Meat Engine Overview

Copyright (C) 2007, Big Dice Games

Author:Dave LeCompte
Contact:pyweek at bigdicegames dot com



One practical definition of a "game engine" is "the code you reuse on your second game". That's mostly tongue-in-cheek, but it isn't far from the philosophy of what's currently included in MeatEngine.

I've included a variety of pieces of code, not because they're all appropriate for the game you want to make, and they're certainly not all appropriate for any particular game, but instead, each piece might be useful for some game, or for some game-related-project.

MeatEngine is more of a toolbox than a framework - you're responsible for the main loop of your program. Some of the code makes certain assumptions about being called periodically. This should not be difficult to handle, regardless of the structure of your game.

Included (currently) are modules for adaptive music, GUI display, AI, and low-level math. Also included is the beginnings of a ray tracer - not that you'd want to use a ray tracer in your game (certainly not this ray tracer, anyway), but it may be of benefit in creating assets. Also, it serves as a test harness for the math module.


This is sample code that can be used to manage a hierarchical Finite State Machine (hFSM). I use states for the notional screens that I display to the user, but also for levels and for things that can interrupt gameplay. If a dialog box or menu pops up over gameplay, that's a state that allows its parent to draw, then draws a small part of the screen on top of the parent's display.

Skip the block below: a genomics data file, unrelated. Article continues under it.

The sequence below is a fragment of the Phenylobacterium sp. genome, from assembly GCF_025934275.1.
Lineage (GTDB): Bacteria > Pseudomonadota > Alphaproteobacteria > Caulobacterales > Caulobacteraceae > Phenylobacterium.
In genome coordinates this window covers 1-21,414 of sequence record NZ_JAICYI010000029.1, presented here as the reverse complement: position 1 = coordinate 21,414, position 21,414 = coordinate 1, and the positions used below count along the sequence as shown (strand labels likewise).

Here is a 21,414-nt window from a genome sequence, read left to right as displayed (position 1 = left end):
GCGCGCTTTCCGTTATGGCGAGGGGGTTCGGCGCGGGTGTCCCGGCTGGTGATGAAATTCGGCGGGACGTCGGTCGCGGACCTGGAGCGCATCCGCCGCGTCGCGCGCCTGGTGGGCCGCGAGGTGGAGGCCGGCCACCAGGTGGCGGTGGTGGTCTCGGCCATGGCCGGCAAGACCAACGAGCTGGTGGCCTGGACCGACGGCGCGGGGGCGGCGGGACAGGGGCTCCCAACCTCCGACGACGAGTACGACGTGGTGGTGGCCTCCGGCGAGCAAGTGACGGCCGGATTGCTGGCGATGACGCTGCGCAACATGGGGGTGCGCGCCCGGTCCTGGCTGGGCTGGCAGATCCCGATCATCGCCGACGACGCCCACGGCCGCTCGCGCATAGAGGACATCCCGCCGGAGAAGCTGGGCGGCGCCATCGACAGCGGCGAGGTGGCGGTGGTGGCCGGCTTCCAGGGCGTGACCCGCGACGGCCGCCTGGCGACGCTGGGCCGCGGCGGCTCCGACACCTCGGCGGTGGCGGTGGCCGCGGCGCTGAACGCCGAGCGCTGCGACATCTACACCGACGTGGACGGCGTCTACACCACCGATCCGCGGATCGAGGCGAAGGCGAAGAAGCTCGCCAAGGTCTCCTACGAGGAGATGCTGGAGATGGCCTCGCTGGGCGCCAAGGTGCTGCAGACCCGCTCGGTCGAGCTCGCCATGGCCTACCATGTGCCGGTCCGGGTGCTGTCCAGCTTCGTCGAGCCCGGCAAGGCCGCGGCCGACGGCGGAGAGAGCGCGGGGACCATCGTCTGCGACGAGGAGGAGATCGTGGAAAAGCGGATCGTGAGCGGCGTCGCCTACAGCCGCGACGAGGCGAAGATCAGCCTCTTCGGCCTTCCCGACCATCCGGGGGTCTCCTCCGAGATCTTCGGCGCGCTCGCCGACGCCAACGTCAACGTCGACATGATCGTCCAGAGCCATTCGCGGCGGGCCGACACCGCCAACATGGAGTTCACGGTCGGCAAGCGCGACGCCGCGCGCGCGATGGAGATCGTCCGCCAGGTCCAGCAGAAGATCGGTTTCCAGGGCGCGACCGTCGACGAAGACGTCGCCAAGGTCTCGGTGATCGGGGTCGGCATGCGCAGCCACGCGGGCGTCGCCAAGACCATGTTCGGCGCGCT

When doing a normal (non-hierarchical) transition, pop the current state off, push a new state on. When transitioning to a child state, simply push the new child state on. When done with a child state, pop it back off again.

Pushing States On the Stack

Create objects subclassed off the State class during gameplay. Push them on the stack using fsmMgr.pushState. Within your main game loop, call the update, draw, handleKey and handleMouse functions of the Logic.fsmMgr code.

Popping States Off the Stack

When the state is complete, pop it off the stack using fsmMgr.popState.

Things To Implement in Your Code

Within your State objects, implement the handleMouseButton, handleKey, update, and draw functions.


#main loop

from MeatEngine.Logic import fsmMgr


while not gameOver:

  for event in pygame.event.get():
    if event.type == KEYDOWN:
      fsmMgr.handleKey(event.key, event.unicode)
    elif event.type == MOUSEBUTTONDOWN:
      fsmMgr.handleMouseButton(True, event.button)
    elif event.type == MOUSEBUTTONUP:
      fsmMgr.handleMouseButton(False, event.button)

  if not fsmMgr.update(ms): #returns False if no more states left.

# MyState

class MyState(fsmMgr.State):
  def __init__(self):

  def update(self, dt):
    # dt is in seconds
    # do your update logic here

  def handleMouseButton(self, bDown, buttonIndex):
    # you must return True if you handle the mouse event, otherwise
    # the event gets raised to the next state down the stack.

    return True

  def handleKey(self, key, unicode):
    # return True if you handle the key event, false otherwise for